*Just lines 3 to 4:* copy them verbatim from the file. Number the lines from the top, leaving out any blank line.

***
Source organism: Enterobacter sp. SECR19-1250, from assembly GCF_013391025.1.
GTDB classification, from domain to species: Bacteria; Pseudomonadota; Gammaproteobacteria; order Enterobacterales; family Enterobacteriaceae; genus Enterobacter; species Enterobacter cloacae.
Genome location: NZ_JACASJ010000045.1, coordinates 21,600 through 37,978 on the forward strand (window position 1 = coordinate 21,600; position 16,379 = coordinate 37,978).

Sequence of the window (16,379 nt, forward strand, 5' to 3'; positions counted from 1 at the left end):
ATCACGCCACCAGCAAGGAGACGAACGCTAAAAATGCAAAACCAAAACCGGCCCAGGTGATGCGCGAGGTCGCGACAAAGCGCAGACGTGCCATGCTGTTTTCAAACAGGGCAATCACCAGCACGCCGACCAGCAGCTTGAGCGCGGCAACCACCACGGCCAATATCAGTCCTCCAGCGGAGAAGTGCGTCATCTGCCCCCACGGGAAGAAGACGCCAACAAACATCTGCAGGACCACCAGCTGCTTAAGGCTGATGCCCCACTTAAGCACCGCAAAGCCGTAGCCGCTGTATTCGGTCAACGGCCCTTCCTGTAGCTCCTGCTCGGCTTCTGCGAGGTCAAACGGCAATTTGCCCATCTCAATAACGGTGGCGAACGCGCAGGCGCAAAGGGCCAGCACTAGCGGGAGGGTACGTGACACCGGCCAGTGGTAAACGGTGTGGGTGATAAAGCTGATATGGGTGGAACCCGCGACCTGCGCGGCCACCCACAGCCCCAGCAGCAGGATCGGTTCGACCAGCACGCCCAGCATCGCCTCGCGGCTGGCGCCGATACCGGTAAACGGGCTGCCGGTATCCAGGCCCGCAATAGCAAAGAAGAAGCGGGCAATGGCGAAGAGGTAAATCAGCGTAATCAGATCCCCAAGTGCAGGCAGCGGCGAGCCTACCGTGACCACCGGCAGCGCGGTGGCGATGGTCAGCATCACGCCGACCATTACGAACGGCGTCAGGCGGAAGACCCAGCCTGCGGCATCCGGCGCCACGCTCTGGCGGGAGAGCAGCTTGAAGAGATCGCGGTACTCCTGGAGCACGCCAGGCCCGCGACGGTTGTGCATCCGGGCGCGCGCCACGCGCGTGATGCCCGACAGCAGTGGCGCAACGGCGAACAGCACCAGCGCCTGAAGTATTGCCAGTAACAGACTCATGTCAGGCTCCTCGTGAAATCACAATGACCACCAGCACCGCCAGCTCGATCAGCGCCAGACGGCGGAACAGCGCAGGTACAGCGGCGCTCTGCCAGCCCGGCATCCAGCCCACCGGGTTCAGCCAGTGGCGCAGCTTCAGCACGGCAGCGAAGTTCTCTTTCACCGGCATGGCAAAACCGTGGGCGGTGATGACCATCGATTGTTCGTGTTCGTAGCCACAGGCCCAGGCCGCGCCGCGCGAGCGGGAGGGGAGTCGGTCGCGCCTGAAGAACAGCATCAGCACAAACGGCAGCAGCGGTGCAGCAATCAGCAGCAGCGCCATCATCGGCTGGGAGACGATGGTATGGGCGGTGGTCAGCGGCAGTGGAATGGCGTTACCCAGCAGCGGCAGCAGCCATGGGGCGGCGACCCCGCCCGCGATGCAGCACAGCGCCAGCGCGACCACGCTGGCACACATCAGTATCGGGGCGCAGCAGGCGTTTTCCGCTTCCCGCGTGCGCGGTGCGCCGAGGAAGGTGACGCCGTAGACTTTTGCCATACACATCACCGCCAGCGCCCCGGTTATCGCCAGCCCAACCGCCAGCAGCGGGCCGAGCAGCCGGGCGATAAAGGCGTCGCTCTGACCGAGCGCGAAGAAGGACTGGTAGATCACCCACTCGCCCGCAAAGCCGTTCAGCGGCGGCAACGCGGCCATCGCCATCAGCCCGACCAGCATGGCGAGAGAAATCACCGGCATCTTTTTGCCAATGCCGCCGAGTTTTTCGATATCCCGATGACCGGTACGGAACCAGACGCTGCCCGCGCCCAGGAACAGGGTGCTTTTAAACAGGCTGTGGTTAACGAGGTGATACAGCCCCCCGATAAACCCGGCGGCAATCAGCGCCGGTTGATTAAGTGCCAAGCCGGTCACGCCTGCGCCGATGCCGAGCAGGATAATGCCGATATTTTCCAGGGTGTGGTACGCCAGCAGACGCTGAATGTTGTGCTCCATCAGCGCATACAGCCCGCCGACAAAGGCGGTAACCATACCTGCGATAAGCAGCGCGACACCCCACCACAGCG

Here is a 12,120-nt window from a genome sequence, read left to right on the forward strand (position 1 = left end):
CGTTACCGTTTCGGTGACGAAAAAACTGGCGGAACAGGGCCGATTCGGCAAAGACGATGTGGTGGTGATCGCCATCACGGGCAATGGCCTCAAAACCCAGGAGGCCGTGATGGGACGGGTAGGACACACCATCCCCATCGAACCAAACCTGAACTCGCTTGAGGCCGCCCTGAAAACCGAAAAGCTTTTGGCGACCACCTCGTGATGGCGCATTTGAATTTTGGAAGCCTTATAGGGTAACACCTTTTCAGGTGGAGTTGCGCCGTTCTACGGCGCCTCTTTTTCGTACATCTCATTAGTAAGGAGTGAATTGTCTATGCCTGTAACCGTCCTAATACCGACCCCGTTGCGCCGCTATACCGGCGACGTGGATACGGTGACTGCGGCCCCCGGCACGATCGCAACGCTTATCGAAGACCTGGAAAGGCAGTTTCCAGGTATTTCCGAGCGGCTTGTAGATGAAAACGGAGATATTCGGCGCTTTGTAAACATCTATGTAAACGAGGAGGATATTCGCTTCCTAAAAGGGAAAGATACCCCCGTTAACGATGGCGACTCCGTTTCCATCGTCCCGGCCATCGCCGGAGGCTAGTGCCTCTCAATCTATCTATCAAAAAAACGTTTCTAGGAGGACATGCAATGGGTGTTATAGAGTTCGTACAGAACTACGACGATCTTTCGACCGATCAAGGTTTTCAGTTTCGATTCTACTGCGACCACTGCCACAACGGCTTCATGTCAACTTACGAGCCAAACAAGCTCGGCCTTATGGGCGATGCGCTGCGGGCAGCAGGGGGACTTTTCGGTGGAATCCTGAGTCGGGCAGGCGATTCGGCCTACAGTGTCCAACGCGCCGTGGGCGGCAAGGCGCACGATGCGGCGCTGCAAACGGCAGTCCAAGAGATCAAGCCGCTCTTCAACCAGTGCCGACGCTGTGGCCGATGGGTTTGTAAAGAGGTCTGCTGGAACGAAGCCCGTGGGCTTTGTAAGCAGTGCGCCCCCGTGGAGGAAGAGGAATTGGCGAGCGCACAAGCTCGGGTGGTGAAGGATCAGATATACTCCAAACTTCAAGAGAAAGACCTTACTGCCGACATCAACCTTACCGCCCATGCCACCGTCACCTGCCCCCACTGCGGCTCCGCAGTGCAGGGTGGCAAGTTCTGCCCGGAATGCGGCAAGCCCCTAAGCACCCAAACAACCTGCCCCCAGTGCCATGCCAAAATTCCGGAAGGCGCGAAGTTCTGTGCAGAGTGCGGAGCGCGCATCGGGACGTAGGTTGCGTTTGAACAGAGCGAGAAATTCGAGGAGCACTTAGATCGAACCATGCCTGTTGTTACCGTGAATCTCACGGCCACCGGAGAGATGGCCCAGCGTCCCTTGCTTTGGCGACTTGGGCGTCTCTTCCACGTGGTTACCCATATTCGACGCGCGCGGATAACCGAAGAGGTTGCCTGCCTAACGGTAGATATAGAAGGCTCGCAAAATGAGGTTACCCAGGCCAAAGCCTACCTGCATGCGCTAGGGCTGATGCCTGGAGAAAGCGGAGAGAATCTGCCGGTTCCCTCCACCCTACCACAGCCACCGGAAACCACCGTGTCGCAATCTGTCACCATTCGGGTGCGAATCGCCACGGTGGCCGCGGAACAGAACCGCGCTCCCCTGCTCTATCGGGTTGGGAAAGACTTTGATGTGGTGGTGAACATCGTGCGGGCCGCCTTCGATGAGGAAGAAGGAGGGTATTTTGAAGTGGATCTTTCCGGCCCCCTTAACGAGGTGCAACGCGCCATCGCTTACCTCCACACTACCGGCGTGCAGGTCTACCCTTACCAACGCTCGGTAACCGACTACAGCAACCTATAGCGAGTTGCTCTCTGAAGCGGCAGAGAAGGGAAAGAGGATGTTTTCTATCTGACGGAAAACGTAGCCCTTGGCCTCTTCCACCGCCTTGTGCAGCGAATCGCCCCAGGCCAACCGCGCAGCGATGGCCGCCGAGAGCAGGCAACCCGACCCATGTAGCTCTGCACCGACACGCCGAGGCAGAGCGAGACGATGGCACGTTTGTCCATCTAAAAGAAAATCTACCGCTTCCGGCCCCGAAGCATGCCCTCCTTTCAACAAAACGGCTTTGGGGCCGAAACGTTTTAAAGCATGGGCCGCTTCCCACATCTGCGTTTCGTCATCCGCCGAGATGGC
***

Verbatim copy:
Genome location: NZ_JACASJ010000045.1, coordinates 21,600 through 37,978 on the forward strand (window position 1 = coordinate 21,600; position 16,379 = coordinate 37,978).

Sequence of the window (16,379 nt, forward strand, 5' to 3'; positions counted from 1 at the left end):